Donnie McClurkin: Unfit to honor MLK Jr.?

Grammy Award-winning gospel singer Donnie McClurkin, who is African-American and also a pastor, is furious that he was dumped from the roster of performers at “Reflections on Peace: From Gandhi to King,” a city-sponsored concert on August 10 at the Martin Luther King Jr. Memorial, honoring the 50th anniversary of King’s March on Washington. He should be furious; so should any authentic follower of Dr. King. By targeting McClurkin, lesser men than King shamed his legacy by showing disdain for principles the martyred civil rights leader fought for, like tolerance, courage, honesty and inclusiveness. You see, McClurkin’s politically incorrect views on homosexuality rendered him, to the arbiters of political discourse, unfit to perform.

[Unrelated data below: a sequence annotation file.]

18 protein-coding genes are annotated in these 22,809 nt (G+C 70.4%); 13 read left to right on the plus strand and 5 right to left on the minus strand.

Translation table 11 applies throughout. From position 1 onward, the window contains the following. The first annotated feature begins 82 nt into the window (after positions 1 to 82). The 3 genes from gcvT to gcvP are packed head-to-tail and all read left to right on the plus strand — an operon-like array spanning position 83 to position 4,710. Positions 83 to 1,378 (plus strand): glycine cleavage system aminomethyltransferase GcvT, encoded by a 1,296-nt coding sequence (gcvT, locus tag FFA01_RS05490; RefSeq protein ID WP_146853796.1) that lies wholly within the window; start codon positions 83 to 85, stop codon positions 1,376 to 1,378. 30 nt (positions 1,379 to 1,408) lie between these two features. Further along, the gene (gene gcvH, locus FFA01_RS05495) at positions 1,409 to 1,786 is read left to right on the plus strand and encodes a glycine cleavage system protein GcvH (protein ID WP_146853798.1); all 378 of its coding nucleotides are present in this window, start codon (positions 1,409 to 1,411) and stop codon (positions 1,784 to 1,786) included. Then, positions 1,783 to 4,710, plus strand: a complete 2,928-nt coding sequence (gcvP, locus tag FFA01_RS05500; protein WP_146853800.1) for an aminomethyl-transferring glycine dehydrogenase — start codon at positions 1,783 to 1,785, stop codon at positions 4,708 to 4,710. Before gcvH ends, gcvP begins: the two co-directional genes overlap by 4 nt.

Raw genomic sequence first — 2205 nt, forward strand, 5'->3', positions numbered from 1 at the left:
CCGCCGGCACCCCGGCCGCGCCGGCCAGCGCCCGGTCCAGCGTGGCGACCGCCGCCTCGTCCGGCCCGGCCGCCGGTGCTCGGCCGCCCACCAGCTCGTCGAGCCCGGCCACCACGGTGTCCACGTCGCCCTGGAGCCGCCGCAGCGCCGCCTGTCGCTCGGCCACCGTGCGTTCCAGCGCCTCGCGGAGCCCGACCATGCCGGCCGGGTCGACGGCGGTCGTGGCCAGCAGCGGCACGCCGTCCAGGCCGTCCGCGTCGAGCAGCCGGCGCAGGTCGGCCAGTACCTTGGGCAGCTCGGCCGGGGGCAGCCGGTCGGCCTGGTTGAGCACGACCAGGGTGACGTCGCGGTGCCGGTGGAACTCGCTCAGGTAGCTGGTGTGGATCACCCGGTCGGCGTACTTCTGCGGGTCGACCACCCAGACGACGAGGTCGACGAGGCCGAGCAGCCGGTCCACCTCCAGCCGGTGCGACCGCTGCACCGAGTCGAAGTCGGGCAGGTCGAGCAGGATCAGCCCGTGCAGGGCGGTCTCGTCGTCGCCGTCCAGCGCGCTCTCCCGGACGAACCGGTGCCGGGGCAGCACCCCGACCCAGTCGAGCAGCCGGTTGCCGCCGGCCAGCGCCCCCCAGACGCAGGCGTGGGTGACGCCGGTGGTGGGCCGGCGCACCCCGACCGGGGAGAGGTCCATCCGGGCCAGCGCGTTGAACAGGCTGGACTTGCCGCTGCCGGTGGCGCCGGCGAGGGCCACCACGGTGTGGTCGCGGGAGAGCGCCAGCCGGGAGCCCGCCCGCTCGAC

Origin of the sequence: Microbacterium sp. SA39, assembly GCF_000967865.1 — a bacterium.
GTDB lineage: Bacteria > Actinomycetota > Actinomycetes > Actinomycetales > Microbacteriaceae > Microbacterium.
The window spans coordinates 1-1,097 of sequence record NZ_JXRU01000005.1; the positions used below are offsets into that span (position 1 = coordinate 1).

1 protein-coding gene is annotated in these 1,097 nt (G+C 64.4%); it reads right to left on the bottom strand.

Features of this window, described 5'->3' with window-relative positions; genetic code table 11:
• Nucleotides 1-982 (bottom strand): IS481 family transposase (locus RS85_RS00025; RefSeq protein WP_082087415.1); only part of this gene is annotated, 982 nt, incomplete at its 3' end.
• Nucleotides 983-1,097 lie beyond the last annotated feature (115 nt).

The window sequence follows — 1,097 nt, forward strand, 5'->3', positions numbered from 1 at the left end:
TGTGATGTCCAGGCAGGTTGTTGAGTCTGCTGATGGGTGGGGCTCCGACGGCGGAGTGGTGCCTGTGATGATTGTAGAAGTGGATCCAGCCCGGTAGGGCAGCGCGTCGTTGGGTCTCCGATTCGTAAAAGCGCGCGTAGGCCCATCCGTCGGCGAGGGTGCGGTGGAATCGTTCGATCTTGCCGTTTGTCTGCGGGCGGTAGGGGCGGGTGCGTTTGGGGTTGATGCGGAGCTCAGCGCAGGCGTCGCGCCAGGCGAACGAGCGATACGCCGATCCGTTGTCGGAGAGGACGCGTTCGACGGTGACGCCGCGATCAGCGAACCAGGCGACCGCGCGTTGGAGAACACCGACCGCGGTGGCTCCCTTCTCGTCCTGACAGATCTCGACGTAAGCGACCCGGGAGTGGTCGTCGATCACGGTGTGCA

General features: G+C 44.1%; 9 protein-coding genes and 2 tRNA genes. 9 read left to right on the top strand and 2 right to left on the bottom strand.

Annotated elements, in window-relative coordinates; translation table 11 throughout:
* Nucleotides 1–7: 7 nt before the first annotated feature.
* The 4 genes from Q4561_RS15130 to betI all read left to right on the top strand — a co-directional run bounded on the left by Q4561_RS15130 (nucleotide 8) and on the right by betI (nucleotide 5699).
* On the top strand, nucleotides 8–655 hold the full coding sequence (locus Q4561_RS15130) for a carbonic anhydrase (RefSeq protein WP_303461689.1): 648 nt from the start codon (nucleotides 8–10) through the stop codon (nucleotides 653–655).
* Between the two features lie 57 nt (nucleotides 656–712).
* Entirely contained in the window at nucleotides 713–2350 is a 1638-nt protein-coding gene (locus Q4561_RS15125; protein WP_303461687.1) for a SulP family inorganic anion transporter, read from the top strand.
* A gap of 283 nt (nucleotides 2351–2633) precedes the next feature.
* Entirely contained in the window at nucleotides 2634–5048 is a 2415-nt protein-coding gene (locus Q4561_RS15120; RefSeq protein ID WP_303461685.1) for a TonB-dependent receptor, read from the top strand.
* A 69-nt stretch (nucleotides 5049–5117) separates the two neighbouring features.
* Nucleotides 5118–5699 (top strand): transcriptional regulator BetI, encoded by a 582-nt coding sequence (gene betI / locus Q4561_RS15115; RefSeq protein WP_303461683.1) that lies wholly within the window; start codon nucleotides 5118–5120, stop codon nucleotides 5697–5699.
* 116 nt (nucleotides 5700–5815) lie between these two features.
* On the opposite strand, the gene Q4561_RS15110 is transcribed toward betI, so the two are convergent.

Courage among the District’s political leaders is almost in as short supply as trustworthiness, as city Mayor Vincent Gray demonstrated by caving to complaints made by, his office explained, a dozen people, including local gay activist and longtime civil rights advocate Phil Pannell. Pannell called the gospel singer’s public statements on homosexuality “vile.” Wow, a dozen people and one prominent activist! Pretty near a whole nation was opposed to King when he started his crusade for civil rights, and his successors can’t mount the courage to tell a dozen people advocating political discrimination to pound sand. Continue reading